}
}
}
}
```

This means you ran out of memory. Bukkit doesn't handle large scale block updates very well. The reason is that when you read a block, the server caches it. The cache ends up massive if you update a huge number of blocks.

By using:

world.getBlockTypeIdAt(x,y,z)

This method allows you to get the type of a block without updating the cache.

The cache will still be needed to be used to actually set the glass to TNT, but that should be a lot less than scanning the entire chunk.

#11
cseraphi and Premm like this.
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### Afforess

Kinda pointless since he still needs to call block.setTypeId(), which will fill the cache just as fast.

#12
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### Infernus

Would be quite funny to put this on a well-used server people would be like "WT* HAPPENED TO MY BUILDING ITS FILLED WITH TNT !!!!". lol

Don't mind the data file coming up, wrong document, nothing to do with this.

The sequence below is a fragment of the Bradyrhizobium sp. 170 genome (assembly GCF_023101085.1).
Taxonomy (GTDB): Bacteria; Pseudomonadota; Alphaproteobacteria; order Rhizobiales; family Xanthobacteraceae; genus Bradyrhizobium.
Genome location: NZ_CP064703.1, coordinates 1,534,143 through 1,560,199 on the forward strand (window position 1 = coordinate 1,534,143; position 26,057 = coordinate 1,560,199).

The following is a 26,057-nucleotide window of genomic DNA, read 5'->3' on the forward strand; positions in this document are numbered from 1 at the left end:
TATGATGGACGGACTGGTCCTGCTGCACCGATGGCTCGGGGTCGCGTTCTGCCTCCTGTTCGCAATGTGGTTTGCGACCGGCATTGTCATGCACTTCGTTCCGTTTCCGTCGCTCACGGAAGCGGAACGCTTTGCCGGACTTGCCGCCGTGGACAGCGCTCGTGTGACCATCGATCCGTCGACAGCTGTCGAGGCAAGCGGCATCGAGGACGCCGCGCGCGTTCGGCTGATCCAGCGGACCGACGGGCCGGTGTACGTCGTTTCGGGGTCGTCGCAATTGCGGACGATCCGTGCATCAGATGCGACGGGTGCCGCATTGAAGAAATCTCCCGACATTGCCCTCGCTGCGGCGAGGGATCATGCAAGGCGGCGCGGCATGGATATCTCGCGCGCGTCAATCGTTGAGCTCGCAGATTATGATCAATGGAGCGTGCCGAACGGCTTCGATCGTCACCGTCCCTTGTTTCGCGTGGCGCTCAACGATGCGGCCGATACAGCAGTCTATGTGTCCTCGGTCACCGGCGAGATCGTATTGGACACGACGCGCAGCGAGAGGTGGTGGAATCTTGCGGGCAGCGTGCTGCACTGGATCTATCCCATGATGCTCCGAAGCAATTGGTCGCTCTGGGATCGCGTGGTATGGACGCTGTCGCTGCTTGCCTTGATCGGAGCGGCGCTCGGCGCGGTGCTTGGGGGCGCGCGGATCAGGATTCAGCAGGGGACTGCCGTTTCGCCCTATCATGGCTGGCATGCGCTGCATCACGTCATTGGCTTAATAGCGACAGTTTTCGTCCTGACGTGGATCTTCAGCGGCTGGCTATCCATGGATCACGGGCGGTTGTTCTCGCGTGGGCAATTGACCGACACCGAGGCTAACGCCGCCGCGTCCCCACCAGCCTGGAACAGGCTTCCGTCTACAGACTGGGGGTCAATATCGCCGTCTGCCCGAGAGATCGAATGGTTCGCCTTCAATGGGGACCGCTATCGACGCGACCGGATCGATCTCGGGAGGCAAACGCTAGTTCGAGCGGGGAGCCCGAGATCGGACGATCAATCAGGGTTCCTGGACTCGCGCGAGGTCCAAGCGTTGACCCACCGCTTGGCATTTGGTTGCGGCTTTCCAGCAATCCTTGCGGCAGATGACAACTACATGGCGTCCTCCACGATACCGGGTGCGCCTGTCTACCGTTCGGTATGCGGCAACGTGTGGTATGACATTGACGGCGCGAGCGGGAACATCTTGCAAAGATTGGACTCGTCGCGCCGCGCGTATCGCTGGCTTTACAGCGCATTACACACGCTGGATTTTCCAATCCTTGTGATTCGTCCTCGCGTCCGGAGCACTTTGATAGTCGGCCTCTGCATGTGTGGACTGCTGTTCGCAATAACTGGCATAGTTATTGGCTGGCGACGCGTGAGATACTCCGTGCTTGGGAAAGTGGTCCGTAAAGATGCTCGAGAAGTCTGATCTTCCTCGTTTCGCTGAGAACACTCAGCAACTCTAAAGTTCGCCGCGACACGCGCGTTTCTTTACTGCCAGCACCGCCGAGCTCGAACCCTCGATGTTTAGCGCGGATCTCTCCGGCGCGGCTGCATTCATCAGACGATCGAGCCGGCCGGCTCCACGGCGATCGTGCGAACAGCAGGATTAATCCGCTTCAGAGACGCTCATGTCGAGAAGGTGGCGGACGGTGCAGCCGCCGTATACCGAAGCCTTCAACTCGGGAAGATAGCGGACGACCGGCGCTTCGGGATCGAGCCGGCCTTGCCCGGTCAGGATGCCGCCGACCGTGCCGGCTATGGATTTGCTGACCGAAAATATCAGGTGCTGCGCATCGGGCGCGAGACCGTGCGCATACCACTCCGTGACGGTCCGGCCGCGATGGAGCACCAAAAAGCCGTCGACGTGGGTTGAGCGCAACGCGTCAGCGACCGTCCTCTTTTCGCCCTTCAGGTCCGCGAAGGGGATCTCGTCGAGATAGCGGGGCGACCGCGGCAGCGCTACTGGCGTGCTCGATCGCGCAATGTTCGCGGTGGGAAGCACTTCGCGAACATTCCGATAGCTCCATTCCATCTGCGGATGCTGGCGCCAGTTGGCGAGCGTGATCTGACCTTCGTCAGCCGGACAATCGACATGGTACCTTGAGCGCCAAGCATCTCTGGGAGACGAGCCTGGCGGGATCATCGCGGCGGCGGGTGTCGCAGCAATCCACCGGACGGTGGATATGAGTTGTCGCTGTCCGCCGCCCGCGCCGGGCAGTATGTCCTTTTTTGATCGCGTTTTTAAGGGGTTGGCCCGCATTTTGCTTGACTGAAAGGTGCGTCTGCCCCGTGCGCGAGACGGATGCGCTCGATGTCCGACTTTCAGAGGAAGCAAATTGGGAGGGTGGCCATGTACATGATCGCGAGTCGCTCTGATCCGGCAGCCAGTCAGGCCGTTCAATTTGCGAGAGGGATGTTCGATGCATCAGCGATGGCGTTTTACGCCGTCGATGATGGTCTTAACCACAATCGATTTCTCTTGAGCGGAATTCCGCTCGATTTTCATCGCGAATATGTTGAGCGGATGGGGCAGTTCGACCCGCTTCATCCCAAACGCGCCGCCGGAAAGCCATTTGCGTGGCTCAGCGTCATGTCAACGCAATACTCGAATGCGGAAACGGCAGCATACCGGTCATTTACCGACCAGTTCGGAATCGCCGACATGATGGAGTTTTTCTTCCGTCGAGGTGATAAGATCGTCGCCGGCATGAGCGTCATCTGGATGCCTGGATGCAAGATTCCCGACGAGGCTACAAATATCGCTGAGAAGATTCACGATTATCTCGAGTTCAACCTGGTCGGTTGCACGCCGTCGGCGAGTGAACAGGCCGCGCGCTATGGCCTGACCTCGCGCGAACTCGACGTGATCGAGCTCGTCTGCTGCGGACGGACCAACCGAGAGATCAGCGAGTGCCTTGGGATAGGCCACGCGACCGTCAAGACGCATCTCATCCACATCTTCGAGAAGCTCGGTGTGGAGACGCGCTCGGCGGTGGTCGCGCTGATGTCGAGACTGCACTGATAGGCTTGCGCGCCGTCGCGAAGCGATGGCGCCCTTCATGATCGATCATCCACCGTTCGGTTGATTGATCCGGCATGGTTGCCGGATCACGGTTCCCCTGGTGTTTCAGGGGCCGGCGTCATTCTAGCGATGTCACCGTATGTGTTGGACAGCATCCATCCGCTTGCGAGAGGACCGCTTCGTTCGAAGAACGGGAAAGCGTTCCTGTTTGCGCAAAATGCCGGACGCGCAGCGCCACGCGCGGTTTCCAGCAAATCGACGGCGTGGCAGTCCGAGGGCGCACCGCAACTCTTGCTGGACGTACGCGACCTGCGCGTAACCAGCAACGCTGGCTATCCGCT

#13
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### LRFLEW

What should I do then?

Who has grass in their house

A side note, the chunks around the spawn are never "Loaded" and hence never get called. Is there a way to figure out which chunks are part of the spawn area, even if it's just a matter of math?

#14
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### 4am

WorldEdit seems to be able to do huge updates without breaking the cache - maybe break up your operation into multiple segments to allow the cache to clear? Or perhaps I've never made an edit big enough to cause problems...

#15
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### Afforess

WorldEdit uses a queue to avoid slamming the server.

#16
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### cjc343

I've made edits big enough to cause problems... on my server at least...